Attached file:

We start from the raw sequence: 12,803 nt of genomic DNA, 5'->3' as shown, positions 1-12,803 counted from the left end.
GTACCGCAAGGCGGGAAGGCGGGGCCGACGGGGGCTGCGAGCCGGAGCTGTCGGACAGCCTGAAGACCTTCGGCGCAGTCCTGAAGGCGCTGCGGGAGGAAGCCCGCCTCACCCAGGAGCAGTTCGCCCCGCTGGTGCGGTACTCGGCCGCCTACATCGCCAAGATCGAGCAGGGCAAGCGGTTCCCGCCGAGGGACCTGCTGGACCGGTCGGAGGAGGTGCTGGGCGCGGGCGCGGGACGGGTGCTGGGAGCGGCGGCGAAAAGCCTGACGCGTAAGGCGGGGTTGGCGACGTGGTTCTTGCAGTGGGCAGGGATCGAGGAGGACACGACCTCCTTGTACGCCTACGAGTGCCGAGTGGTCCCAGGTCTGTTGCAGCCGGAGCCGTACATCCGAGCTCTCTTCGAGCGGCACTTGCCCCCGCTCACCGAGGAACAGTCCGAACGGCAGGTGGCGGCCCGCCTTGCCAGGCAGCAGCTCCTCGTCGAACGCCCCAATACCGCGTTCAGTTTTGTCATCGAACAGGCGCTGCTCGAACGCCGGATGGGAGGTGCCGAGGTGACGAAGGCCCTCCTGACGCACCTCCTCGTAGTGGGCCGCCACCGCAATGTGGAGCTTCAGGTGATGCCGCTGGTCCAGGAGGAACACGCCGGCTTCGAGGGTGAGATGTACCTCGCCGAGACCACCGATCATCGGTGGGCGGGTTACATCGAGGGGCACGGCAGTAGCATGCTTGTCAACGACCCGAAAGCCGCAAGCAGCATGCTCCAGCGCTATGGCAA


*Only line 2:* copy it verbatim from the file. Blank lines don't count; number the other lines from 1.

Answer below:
GTACCGCAAGGCGGGAAGGCGGGGCCGACGGGGGCTGCGAGCCGGAGCTGTCGGACAGCCTGAAGACCTTCGGCGCAGTCCTGAAGGCGCTGCGGGAGGAAGCCCGCCTCACCCAGGAGCAGTTCGCCCCGCTGGTGCGGTACTCGGCCGCCTACATCGCCAAGATCGAGCAGGGCAAGCGGTTCCCGCCGAGGGACCTGCTGGACCGGTCGGAGGAGGTGCTGGGCGCGGGCGCGGGACGGGTGCTGGGAGCGGCGGCGAAAAGCCTGACGCGTAAGGCGGGGTTGGCGACGTGGTTCTTGCAGTGGGCAGGGATCGAGGAGGACACGACCTCCTTGTACGCCTACGAGTGCCGAGTGGTCCCAGGTCTGTTGCAGCCGGAGCCGTACATCCGAGCTCTCTTCGAGCGGCACTTGCCCCCGCTCACCGAGGAACAGTCCGAACGGCAGGTGGCGGCCCGCCTTGCCAGGCAGCAGCTCCTCGTCGAACGCCCCAATACCGCGTTCAGTTTTGTCATCGAACAGGCGCTGCTCGAACGCCGGATGGGAGGTGCCGAGGTGACGAAGGCCCTCCTGACGCACCTCCTCGTAGTGGGCCGCCACCGCAATGTGGAGCTTCAGGTGATGCCGCTGGTCCAGGAGGAACACGCCGGCTTCGAGGGTGAGATGTACCTCGCCGAGACCACCGATCATCGGTGGGCGGGTTACATCGAGGGGCACGGCAGTAGCATGCTTGTCAACGACCCGAAAGCCGCAAGCAGCATGCTCCAGCGCTATGGCAA